In a new paper published by the Ash Center at Harvard University, Professor Stephen Goldsmith and his co-authors Betsy Gardner and Jill Jamieson argue that intelligent infrastructure should be a priority for both policymakers in Washington and state and local governments officials developing infrastructure spending plans.
In Toward a Smarter Future: Building Back Better with Intelligent Civil Infrastructure — Smart Sensors and Self-Monitoring Civil Works, Goldsmith, Gardner, and Jamieson illustrate how smart infrastructure plans that integrate digital technology, sensors, and data can help bridge the country’s infrastructure deficit by mitigating risks and improving the conditions and structures that shape our daily lives.
To enable local government to quickly identify issues with infrastructure before they become acute dangers, the authors make the case for incorporating data analysis with intelligent infrastructure, which integrates digital technology and smart sensors in order to monitor the country’s roadways, buildings, and bridges.
Goldsmith, Gardner, and Jamieson cite the example of sensor systems and other intelligent technology that can identify and mitigate many of the public safety threats posed by deteriorating infrastructure caused by climate change.
They also argue that better utilizing intelligent infrastructure is critical for addressing past and future infrastructure inequities.
For policymakers, the paper urges leaders at all levels of government to consider the transformative potential of intelligent infrastructure:
- Federal officials, they advise, should look beyond roads and bridges and consider intelligent infrastructure as a system: upheld, connected, and integrated by data;
- At the state level, budgeting with intelligent infrastructure in mind will encourage innovative approaches to local infrastructure; and
- On a municipal level, cities and towns can invest in comprehensive asset management systems and training for local workers to best utilize the intelligent infrastructure data.
The United States needs to build better infrastructure. The current repairs and replacements are disorganized and patchwork, resulting in unsafe, costly, and inequitable roads, bridges, dams, sidewalks, and water systems. A strategic, smart infrastructure plan that integrates digital technology, sensors, and data not only addresses these issues but can mitigate risks and even improve the conditions and structures that shape our daily lives.
By applying data analysis to intelligent infrastructure, which integrates digital technology and smart sensors, we can identify issues with the country’s roadways, buildings, and bridges before they become acute dangers. First, by identifying infrastructure weaknesses, smart infrastructure systems can address decades of deferred maintenance, a practice that has left many structures in perilous conditions. Sensors in pavement, bridges, vehicles, and sewer systems can target where these problems exist, allowing governments to allocate funding toward the neediest projects.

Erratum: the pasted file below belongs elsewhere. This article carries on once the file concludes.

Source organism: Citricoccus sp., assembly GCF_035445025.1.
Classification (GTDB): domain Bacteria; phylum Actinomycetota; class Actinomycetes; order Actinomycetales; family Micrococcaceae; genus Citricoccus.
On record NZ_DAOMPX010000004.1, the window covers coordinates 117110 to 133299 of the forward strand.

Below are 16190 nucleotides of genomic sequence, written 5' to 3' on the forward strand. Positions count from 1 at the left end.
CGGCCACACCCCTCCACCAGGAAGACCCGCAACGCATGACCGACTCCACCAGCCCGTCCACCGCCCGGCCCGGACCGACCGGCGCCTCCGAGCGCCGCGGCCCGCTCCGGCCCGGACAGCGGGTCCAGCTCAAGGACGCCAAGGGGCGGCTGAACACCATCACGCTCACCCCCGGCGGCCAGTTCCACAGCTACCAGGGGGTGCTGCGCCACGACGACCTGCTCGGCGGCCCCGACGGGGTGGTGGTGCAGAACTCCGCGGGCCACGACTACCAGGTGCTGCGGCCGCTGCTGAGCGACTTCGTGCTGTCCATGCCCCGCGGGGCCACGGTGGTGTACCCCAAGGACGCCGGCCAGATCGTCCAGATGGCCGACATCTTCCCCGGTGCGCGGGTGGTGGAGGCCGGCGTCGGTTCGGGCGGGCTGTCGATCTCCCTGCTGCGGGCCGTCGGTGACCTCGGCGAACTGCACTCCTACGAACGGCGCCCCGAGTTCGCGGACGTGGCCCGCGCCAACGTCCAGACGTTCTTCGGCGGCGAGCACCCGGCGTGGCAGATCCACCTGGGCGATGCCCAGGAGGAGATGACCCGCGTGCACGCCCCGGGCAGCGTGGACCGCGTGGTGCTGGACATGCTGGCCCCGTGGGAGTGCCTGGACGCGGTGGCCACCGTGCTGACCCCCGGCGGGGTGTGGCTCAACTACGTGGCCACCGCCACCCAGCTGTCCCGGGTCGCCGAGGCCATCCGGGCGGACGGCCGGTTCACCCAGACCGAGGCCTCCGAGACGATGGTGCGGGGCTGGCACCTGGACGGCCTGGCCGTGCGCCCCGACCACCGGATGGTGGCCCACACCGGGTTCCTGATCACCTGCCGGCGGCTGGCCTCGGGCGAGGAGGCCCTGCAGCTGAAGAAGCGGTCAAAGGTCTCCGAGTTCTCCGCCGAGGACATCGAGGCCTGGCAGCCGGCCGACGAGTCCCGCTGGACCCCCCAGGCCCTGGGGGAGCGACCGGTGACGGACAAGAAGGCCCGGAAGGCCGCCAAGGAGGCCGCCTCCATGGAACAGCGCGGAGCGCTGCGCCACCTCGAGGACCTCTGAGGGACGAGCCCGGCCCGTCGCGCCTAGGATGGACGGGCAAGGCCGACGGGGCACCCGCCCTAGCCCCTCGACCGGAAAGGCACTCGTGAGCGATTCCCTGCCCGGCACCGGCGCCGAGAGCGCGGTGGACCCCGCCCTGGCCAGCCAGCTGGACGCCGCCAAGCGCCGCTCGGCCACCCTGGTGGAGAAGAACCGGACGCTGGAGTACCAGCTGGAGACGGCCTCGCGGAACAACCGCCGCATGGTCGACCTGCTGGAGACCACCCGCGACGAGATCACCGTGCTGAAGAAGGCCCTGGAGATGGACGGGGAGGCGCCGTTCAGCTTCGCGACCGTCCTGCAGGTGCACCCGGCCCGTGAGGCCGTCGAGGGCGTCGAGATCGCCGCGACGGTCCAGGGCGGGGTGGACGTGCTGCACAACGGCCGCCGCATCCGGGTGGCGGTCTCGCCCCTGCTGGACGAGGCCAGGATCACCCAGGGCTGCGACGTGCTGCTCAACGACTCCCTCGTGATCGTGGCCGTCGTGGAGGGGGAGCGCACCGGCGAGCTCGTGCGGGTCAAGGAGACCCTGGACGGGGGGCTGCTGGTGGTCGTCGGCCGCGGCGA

From there, these sensors and other smart technologies will alert leaders to changes or issues before they pose a danger—and often before a human inspector can even see them. The many infrastructure emergencies in the U.S. cost thousands of lives and billions of dollars each year, so identifying and fixing these issues is a pressing security issue. Further, as the changing climate leads to more extreme weather and natural disasters, the safety and resiliency of the country’s infrastructure is an immediate concern. Sensor systems and other intelligent infrastructure technology can identify and mitigate these problems, saving money and lives.
In addition, intelligent infrastructure can be layered onto existing infrastructure to address public health concerns, like monitoring sewer water for COVID-19 and other pathogens or installing smart sensors along dangerous interstates to automatically lower speed limits and reduce accidents. It can also be used to improve materials, like concrete, to reduce the carbon footprint of a project, ultimately contributing to better health and environmental outcomes.
Finally, addressing inequities is a major reason to utilize intelligent infrastructure. Research shows that people of color in the U.S. are exposed to more pollutants, toxic chemicals, and physical danger through excess car emissions, aging water pipes, and poor road conditions. The implementation and funding of these intelligent infrastructure projects must consider where—and to whom—harm has traditionally been done and how building back better can measurably improve the quality of life in marginalized and vulnerable communities.
While there are challenges to implementing a sweeping intelligent infrastructure plan, including upfront costs and security concerns, all levels of government play a role in achieving a safer society. At the federal level, with infrastructure funding bills being debated at this moment, the government must look beyond roads and bridges and consider that intelligent infrastructure is a : upheld, connected, and integrated by data.
Through grants, incentives, and authorized funding, the federal government can effect monumental change that will improve how all residents experience their daily lives. At the state level, budgeting with intelligent infrastructure in mind will encourage innovative approaches to local infrastructure. And on a municipal level, cities and towns can invest in comprehensive asset management systems and training for local workers to best utilize the intelligent infrastructure data.
Photo of flood damage in Ellicott City, Maryland in 2016 courtesy of FEMA.